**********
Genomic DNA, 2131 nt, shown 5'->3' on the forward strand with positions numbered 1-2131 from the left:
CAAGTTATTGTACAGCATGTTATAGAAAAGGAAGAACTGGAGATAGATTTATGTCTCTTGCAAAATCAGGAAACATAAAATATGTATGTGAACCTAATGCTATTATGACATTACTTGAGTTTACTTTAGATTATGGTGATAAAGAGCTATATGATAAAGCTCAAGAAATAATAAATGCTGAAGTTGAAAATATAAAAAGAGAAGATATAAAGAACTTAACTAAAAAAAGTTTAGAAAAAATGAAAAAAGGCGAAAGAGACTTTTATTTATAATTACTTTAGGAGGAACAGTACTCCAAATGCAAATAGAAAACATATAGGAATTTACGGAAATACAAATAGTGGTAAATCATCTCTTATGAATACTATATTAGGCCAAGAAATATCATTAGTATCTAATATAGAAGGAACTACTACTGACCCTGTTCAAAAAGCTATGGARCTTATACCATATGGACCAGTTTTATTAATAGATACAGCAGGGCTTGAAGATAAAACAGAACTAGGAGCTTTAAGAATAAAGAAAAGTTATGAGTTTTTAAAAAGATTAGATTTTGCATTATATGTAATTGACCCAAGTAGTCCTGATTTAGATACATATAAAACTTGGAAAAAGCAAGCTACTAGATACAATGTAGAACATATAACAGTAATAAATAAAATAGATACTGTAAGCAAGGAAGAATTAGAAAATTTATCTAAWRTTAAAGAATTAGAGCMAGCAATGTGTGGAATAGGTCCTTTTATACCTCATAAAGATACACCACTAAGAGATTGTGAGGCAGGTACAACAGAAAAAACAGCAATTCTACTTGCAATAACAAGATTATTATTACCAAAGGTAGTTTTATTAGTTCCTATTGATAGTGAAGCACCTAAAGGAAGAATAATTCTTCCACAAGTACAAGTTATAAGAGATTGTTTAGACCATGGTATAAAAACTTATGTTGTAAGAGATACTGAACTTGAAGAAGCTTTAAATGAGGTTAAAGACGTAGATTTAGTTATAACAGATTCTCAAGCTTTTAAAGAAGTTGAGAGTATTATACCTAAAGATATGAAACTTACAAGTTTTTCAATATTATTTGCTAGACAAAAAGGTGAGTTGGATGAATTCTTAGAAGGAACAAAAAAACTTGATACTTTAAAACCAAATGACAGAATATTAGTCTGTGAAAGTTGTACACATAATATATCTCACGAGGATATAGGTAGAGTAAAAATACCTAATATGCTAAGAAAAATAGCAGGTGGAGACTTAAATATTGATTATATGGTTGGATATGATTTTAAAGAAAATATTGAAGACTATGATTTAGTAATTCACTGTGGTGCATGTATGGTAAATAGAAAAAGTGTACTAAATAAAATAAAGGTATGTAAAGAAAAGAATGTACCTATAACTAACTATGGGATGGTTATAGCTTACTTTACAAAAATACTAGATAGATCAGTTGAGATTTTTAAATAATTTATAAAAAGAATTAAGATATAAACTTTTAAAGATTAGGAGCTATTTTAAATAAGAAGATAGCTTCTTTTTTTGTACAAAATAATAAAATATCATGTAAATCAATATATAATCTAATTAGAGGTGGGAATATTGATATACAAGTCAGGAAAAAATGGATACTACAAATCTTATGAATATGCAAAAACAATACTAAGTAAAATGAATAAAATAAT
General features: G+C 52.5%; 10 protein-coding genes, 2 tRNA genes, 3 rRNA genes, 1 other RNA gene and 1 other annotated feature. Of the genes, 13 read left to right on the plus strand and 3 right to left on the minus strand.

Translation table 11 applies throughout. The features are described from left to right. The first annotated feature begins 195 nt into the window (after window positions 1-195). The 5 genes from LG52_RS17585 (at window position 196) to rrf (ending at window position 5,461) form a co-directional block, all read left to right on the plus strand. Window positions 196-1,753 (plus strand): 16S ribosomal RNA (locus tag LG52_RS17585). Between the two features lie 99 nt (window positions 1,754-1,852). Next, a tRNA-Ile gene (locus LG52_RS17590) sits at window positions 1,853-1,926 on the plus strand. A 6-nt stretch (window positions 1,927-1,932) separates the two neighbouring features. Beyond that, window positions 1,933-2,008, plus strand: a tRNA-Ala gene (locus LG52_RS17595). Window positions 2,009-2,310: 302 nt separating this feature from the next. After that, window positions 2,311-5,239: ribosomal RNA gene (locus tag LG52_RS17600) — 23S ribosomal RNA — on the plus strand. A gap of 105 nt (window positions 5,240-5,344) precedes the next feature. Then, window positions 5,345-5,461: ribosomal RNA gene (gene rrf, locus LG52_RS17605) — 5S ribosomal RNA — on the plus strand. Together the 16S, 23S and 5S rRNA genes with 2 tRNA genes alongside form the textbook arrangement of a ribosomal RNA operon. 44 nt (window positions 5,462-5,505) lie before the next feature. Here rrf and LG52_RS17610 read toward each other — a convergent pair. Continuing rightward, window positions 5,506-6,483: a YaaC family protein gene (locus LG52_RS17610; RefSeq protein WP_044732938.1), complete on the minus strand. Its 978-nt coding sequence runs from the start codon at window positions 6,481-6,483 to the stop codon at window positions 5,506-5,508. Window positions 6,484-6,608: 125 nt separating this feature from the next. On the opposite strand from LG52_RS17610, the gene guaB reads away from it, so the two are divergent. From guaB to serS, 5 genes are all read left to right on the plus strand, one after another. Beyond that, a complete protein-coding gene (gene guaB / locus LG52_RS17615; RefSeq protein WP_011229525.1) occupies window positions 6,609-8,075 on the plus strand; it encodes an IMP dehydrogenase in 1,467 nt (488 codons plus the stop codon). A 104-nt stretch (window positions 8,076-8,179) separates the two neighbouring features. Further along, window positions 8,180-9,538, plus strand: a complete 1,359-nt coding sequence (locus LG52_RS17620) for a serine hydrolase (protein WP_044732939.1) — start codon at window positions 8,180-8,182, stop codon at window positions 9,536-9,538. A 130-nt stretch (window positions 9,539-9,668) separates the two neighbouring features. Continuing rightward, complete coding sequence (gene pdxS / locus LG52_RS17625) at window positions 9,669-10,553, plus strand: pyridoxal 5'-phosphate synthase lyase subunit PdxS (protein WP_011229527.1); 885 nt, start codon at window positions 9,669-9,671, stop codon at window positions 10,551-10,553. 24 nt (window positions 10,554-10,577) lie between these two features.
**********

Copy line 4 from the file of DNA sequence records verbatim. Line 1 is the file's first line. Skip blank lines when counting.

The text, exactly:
Translation table 11 applies throughout. The features are described from left to right. The first annotated feature begins 195 nt into the window (after window positions 1-195). The 5 genes from LG52_RS17585 (at window position 196) to rrf (ending at window position 5,461) form a co-directional block, all read left to right on the plus strand. Window positions 196-1,753 (plus strand): 16S ribosomal RNA (locus tag LG52_RS17585). Between the two features lie 99 nt (window positions 1,754-1,852). Next, a tRNA-Ile gene (locus LG52_RS17590) sits at window positions 1,853-1,926 on the plus strand. A 6-nt stretch (window positions 1,927-1,932) separates the two neighbouring features. Beyond that, window positions 1,933-2,008, plus strand: a tRNA-Ala gene (locus LG52_RS17595). Window positions 2,009-2,310: 302 nt separating this feature from the next. After that, window positions 2,311-5,239: ribosomal RNA gene (locus tag LG52_RS17600) — 23S ribosomal RNA — on the plus strand. A gap of 105 nt (window positions 5,240-5,344) precedes the next feature. Then, window positions 5,345-5,461: ribosomal RNA gene (gene rrf, locus LG52_RS17605) — 5S ribosomal RNA — on the plus strand. Together the 16S, 23S and 5S rRNA genes with 2 tRNA genes alongside form the textbook arrangement of a ribosomal RNA operon. 44 nt (window positions 5,462-5,505) lie before the next feature. Here rrf and LG52_RS17610 read toward each other — a convergent pair. Continuing rightward, window positions 5,506-6,483: a YaaC family protein gene (locus LG52_RS17610; RefSeq protein WP_044732938.1), complete on the minus strand. Its 978-nt coding sequence runs from the start codon at window positions 6,481-6,483 to the stop codon at window positions 5,506-5,508. Window positions 6,484-6,608: 125 nt separating this feature from the next. On the opposite strand from LG52_RS17610, the gene guaB reads away from it, so the two are divergent. From guaB to serS, 5 genes are all read left to right on the plus strand, one after another. Beyond that, a complete protein-coding gene (gene guaB / locus LG52_RS17615; RefSeq protein WP_011229525.1) occupies window positions 6,609-8,075 on the plus strand; it encodes an IMP dehydrogenase in 1,467 nt (488 codons plus the stop codon). A 104-nt stretch (window positions 8,076-8,179) separates the two neighbouring features. Further along, window positions 8,180-9,538, plus strand: a complete 1,359-nt coding sequence (locus LG52_RS17620) for a serine hydrolase (protein WP_044732939.1) — start codon at window positions 8,180-8,182, stop codon at window positions 9,536-9,538. A 130-nt stretch (window positions 9,539-9,668) separates the two neighbouring features. Continuing rightward, complete coding sequence (gene pdxS / locus LG52_RS17625) at window positions 9,669-10,553, plus strand: pyridoxal 5'-phosphate synthase lyase subunit PdxS (protein WP_011229527.1); 885 nt, start codon at window positions 9,669-9,671, stop codon at window positions 10,551-10,553. 24 nt (window positions 10,554-10,577) lie between these two features.